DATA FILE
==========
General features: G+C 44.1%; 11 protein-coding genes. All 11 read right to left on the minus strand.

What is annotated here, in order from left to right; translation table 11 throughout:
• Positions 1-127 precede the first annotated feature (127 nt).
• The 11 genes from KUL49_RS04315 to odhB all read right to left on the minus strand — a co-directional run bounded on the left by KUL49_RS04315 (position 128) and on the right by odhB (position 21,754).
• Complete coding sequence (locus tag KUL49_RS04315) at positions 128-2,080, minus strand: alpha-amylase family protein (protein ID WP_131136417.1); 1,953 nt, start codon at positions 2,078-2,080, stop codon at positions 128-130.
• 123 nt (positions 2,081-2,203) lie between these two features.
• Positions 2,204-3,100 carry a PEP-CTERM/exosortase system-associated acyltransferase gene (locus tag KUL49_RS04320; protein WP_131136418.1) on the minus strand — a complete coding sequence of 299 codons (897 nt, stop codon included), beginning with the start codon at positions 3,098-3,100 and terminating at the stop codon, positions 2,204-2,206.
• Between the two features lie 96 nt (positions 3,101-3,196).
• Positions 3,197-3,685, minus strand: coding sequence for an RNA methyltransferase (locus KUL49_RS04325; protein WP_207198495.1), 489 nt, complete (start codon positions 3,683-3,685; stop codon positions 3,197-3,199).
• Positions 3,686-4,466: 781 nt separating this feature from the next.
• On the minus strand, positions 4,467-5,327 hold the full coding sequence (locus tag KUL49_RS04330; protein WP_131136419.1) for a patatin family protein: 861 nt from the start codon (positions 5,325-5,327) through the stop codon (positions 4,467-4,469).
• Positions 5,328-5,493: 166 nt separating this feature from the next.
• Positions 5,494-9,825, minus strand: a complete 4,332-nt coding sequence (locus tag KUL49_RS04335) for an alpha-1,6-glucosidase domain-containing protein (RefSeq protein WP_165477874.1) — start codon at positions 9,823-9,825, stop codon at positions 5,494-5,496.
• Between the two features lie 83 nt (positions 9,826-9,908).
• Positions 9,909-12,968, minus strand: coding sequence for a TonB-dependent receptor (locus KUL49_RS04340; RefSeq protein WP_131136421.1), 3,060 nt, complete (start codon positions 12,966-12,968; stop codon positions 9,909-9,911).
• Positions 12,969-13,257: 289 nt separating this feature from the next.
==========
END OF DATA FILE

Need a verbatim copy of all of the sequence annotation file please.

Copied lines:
General features: G+C 44.1%; 11 protein-coding genes. All 11 read right to left on the minus strand.

What is annotated here, in order from left to right; translation table 11 throughout:
• Positions 1-127 precede the first annotated feature (127 nt).
• The 11 genes from KUL49_RS04315 to odhB all read right to left on the minus strand — a co-directional run bounded on the left by KUL49_RS04315 (position 128) and on the right by odhB (position 21,754).
• Complete coding sequence (locus tag KUL49_RS04315) at positions 128-2,080, minus strand: alpha-amylase family protein (protein ID WP_131136417.1); 1,953 nt, start codon at positions 2,078-2,080, stop codon at positions 128-130.
• 123 nt (positions 2,081-2,203) lie between these two features.
• Positions 2,204-3,100 carry a PEP-CTERM/exosortase system-associated acyltransferase gene (locus tag KUL49_RS04320; protein WP_131136418.1) on the minus strand — a complete coding sequence of 299 codons (897 nt, stop codon included), beginning with the start codon at positions 3,098-3,100 and terminating at the stop codon, positions 2,204-2,206.
• Between the two features lie 96 nt (positions 3,101-3,196).
• Positions 3,197-3,685, minus strand: coding sequence for an RNA methyltransferase (locus KUL49_RS04325; protein WP_207198495.1), 489 nt, complete (start codon positions 3,683-3,685; stop codon positions 3,197-3,199).
• Positions 3,686-4,466: 781 nt separating this feature from the next.
• On the minus strand, positions 4,467-5,327 hold the full coding sequence (locus tag KUL49_RS04330; protein WP_131136419.1) for a patatin family protein: 861 nt from the start codon (positions 5,325-5,327) through the stop codon (positions 4,467-4,469).
• Positions 5,328-5,493: 166 nt separating this feature from the next.
• Positions 5,494-9,825, minus strand: a complete 4,332-nt coding sequence (locus tag KUL49_RS04335) for an alpha-1,6-glucosidase domain-containing protein (RefSeq protein WP_165477874.1) — start codon at positions 9,823-9,825, stop codon at positions 5,494-5,496.
• Between the two features lie 83 nt (positions 9,826-9,908).
• Positions 9,909-12,968, minus strand: coding sequence for a TonB-dependent receptor (locus KUL49_RS04340; RefSeq protein WP_131136421.1), 3,060 nt, complete (start codon positions 12,966-12,968; stop codon positions 9,909-9,911).
• Positions 12,969-13,257: 289 nt separating this feature from the next.